[Our] case is an interesting one. The county is 68% black and has never elected a black commission chair. Given low turnout and crossover voting, there is serious doubt that we ever will.
WTOC in Savannah reports that, by a very narrow margin, Chatham County is no longer majority white:
According to the U.S. Census' American Community Survey, released Thursday, there are 131,121 non-Hispanic whites who live in Chatham County. Minorities – of African, Asian, Hispanic, Native American or Pacific Island descent – now have a sliver of majority, according to the Survey, with 139,313 non-white Chatham County residents.
Democratic Party Chairman, Will Claiborne, counts that as a win for his party. "The Republican Party has done everything they can to really push away minority voters," Claiborne said in an interview….
Elizebeth Overton chairs the county's Republican Party and says that is not so. Overton is planning an August 15th meet-and-greet in Daffin Park, with the goal of giving minorities an opportunity to get to know the party.
A fundraising plea from Gov. Nathan Deal to supporters on Monday afternoon, ahead of the second-quarter fundraising deadline, caught our eye:
While my opponent is basing his campaign on personal attacks, my campaign is focused on issues Georgians care about most. And we're spreading a positive, conservative message.
But, the most alarming part is that he’s raising an unprecedented amount of money from all over the country. It’s sad, but true.
We'll let Politifact parse out the truth behind the 'personal attacks' snub, but the complaint is one we haven't heard out of the governor before. Sure, there are attacks and counterattacks on Deal's ethics problems, but much of the back-and-forth has centered on policy questions surrounding stances on education and economy.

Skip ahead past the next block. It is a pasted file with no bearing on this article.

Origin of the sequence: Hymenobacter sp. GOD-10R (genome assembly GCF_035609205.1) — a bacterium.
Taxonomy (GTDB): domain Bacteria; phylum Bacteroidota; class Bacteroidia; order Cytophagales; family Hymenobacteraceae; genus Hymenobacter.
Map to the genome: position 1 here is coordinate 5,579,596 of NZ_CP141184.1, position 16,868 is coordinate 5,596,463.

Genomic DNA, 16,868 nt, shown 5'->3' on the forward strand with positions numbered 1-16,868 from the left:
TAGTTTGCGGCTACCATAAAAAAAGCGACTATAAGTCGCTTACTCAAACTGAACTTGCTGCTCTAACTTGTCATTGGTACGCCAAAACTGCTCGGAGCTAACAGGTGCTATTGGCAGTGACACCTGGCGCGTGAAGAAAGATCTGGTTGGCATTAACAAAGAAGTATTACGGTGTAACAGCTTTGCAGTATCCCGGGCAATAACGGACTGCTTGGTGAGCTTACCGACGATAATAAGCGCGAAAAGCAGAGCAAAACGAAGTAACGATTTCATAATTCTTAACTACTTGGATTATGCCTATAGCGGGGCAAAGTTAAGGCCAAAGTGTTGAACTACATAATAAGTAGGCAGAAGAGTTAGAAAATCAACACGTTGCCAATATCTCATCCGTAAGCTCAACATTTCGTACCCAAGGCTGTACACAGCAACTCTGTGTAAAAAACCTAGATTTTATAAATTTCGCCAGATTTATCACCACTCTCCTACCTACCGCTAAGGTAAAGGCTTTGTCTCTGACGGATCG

Monday's Supreme Court decision in the Hobby Lobby case made an instant bang in Georgia's U.S. Senate race, as a story on today's front page of the dead tree edition lays out, with Kingston and Perdue cheering the Court and Democrat Michelle Nunn saying she disagrees.
Down-ballot candidates are getting into the reaction act too. We got this from Dr. Bob Johnson of Savannah, running in the First Congressional District GOP runoff against state Sen. Buddy Carter of Pooler:
"Buddy Carter is not willing to fight to stop ObamaCare. He wants the whole matter delayed just long enough so he doesn’t have to deal with it during this campaign. Since 2009, when I marched on the Capitol with fellow Tea Party physicians, I’ve been fighting to stop Obama and repeal ObamaCare — that’s been my position since the bill was introduced. The Supreme Court ruling this morning confirms that my fight to repeal ObamaCare is the fight for liberty, to protect our God given religious freedoms, and defend our constitutional rights.”
Carter's campaign counters with a guilt-by-association argument: Johnson has touted the endorsement from the American Congress of Obstetricians and Gynecologists -- among several doctors' groups backing the surgeon -- which also gave Johnson $5,000. ACOG took the Obama administration's side in the Hobby Lobby fight, and said Monday it was "profoundly disappointed" in the ruling.
This is the same thing Carter tried to do in an ad saying Johnson was insufficiently anti-Obamacare because he belongs to the American Medical Association, which backed the law.
The U.S. Supreme Court’s Hobby Lobby decision isn’t yet 24 hours old, but already a movie is in the works. From the Washington Post:
EchoLight Studios, the film production company of Rick Santorum, is releasing a film in September that will, among other things, discuss the Supreme Court ruling that declared corporations can refuse insurance that includes coverage for birth control on the basis of religion.
EchoLight’s film, “One Generation Away: The Erosion of Religious Liberty” argues there is no guaranteed freedom from religion, but only freedom to practice religion without persecution. “The cross is ubiquitous,” the trailer states. “It’s the preeminent symbol of Christianity. It’s a government advertisement for one religion.”